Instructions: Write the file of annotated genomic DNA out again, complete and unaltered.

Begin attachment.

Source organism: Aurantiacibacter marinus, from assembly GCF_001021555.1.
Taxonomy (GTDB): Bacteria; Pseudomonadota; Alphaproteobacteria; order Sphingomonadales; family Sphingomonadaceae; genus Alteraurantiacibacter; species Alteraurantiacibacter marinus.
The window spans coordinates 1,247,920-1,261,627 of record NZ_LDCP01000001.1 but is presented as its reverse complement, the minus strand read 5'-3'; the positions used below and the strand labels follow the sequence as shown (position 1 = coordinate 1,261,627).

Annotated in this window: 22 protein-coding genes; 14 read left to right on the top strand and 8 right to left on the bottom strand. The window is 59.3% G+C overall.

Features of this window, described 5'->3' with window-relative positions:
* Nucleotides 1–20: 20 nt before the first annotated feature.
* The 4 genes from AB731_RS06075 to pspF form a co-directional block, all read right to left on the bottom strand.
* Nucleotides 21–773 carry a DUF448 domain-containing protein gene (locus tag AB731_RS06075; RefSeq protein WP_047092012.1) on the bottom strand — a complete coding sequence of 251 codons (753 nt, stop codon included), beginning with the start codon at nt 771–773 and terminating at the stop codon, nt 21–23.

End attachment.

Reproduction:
Source organism: Aurantiacibacter marinus, from assembly GCF_001021555.1.
Taxonomy (GTDB): Bacteria; Pseudomonadota; Alphaproteobacteria; order Sphingomonadales; family Sphingomonadaceae; genus Alteraurantiacibacter; species Alteraurantiacibacter marinus.
The window spans coordinates 1,247,920-1,261,627 of record NZ_LDCP01000001.1 but is presented as its reverse complement, the minus strand read 5'-3'; the positions used below and the strand labels follow the sequence as shown (position 1 = coordinate 1,261,627).

Annotated in this window: 22 protein-coding genes; 14 read left to right on the top strand and 8 right to left on the bottom strand. The window is 59.3% G+C overall.

Features of this window, described 5'->3' with window-relative positions:
* Nucleotides 1–20: 20 nt before the first annotated feature.
* The 4 genes from AB731_RS06075 to pspF form a co-directional block, all read right to left on the bottom strand.
* Nucleotides 21–773 carry a DUF448 domain-containing protein gene (locus tag AB731_RS06075; RefSeq protein WP_047092012.1) on the bottom strand — a complete coding sequence of 251 codons (753 nt, stop codon included), beginning with the start codon at nt 771–773 and terminating at the stop codon, nt 21–23.